In addition, special recommendations for editors, publishers and editorial offices are given:

“Editors, publishers and editorial offices of scholarly journals are responsible to adapt the publishing process. Acting with scientific integrity must not be impeded or even harmed. Negative findings as well as replication studies must always be publishable in renowned journals – either as a normal part of the main publication or in separate section. Errata and corrigenda should be systematically published and, for example, associated with the original publication in order to prevent the spread of false data. Online repositories offering access to research and metadata also are important measures to promote scientific integrity.” (p.43)

In my personal view I really appreciate the last two recommendations for scholarly journals, editors and publishers. Nevertheless many other parts of the paper appear a little bit helpless to me. For instance I don’t think that a simple appeal to return on the ethics in science is sufficient to escape the publish-or-perish culture.

The position paper already named some important aspects of the problem: Pressure on scientists to publish as much as possible and in high-ranked journals; difficult working conditions – in Germany often paired with temporary employment; last but not least strong dependencies of young researchers…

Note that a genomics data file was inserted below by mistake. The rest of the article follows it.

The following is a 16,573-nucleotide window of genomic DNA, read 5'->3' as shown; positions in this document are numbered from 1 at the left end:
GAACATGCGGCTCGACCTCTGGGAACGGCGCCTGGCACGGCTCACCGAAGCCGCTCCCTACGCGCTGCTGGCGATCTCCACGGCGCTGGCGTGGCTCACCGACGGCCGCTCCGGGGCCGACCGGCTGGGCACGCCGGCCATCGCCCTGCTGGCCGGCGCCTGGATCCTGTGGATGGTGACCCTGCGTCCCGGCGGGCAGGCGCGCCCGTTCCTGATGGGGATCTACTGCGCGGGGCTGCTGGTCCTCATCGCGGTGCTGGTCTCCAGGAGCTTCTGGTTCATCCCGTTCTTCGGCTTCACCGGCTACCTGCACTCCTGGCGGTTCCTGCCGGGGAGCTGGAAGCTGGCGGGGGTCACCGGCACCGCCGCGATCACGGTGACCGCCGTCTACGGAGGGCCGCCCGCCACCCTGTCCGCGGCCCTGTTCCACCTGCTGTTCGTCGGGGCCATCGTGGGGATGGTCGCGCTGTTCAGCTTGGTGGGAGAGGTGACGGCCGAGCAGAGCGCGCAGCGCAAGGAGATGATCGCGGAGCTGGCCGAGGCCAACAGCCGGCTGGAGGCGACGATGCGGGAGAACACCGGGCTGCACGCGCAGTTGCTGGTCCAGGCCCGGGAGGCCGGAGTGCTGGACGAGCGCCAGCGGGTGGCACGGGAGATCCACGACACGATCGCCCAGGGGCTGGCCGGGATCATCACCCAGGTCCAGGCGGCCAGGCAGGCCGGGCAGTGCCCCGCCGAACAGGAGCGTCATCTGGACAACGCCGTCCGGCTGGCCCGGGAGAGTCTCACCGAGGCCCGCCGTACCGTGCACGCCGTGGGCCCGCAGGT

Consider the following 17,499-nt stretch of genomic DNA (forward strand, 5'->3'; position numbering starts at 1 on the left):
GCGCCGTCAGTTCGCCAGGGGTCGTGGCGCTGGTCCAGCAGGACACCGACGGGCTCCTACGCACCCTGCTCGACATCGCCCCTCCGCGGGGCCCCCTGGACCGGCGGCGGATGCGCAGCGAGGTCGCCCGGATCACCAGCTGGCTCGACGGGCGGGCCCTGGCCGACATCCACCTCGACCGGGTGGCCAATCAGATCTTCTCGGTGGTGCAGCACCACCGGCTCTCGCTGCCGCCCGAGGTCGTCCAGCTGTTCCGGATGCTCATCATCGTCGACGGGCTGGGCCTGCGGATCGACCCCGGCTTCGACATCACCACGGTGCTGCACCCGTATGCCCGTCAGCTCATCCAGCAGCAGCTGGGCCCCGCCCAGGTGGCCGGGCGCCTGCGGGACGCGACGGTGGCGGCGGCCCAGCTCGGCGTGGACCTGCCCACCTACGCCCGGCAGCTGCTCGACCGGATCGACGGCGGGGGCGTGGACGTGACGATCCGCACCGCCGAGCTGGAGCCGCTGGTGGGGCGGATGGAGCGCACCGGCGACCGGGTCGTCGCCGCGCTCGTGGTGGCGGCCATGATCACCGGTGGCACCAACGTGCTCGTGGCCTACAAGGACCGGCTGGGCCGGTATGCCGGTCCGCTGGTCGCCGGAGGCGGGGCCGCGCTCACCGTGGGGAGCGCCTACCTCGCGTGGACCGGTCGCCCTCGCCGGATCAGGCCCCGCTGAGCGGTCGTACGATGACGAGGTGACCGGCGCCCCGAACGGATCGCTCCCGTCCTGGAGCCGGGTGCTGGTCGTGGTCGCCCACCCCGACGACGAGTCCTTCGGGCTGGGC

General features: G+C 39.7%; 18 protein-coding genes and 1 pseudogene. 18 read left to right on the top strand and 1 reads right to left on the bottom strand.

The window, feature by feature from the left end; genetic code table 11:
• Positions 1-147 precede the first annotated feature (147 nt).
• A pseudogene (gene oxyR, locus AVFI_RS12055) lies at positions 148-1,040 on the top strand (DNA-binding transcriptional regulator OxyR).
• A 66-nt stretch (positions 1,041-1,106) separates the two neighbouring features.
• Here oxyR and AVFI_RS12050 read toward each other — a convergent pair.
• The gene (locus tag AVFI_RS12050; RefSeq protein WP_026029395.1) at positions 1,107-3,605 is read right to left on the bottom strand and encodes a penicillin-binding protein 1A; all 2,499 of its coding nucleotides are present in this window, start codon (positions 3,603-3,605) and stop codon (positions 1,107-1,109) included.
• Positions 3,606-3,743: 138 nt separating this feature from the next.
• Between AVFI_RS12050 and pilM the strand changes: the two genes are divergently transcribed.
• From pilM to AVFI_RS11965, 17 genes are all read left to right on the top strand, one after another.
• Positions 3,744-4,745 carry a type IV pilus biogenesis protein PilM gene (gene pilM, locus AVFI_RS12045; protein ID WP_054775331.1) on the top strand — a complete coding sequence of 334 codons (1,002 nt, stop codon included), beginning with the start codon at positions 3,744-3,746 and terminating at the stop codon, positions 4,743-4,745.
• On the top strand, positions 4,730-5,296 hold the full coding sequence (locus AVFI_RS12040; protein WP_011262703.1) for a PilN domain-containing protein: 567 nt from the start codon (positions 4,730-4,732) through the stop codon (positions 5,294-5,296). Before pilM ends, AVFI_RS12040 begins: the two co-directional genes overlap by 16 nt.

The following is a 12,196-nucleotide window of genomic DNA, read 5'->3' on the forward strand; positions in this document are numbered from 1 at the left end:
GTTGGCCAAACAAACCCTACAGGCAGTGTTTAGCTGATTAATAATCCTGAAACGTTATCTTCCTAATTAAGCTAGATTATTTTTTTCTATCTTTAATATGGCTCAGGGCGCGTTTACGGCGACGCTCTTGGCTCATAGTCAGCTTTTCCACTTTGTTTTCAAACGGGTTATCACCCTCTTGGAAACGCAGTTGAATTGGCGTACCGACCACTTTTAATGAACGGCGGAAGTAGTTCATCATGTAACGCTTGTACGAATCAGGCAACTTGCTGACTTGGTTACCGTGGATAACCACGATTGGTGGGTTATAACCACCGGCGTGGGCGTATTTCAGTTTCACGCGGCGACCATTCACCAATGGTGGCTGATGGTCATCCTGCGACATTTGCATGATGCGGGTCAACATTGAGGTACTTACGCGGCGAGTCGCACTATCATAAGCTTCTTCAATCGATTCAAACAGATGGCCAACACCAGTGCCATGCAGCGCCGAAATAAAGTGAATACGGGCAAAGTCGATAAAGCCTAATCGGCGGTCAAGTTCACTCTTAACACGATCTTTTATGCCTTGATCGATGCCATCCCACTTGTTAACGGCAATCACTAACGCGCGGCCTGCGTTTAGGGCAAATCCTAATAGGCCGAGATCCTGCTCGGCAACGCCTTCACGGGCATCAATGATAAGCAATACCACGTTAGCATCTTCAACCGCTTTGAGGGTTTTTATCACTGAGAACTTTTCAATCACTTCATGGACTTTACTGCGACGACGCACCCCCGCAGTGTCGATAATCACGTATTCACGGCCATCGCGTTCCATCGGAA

Today, the value of a researcher most often is measured by his or her amount of publications in A+, A and B journals. Besides, this amount of publications is misunderstood as a criterion for scientific productivity or even excellence. The misperception to put the sheer amount of publications in high-ranked journals on the level of scientific quality is a result of public policies demanding comparable assessments for researchers. The sheer amount of published papers often is the fertile ground for successful scientific careers (or, on the contrary, the sudden end of such a career for those who fail to do so).

And it appears disturbing to me that the same scientific bodies who called for quantitative evaluations and assessments of research based on research outputs now appeal to researchers to comply with scientific integrity. Of course scientific integrity is an extremely important asset in all scientific fields. It is the basis for valuable research and knowledge. But as long as there is no other (and hopefully better) opportunity to measure or to appraise scientific merits, all the pleas for scientific integrity will be unheard – simply because researchers’ careers massively depend on their output.

As long as the quantity of research outputs stays a dominant signal of scientific productivity, especially young researchers under pressure will weigh scientific integrity to their productivity. And unfortunately, not only a few of these people will conclude that it is much more beneficial to invest in another publication than to follow all aspects of scientific integrity.

Sad but true.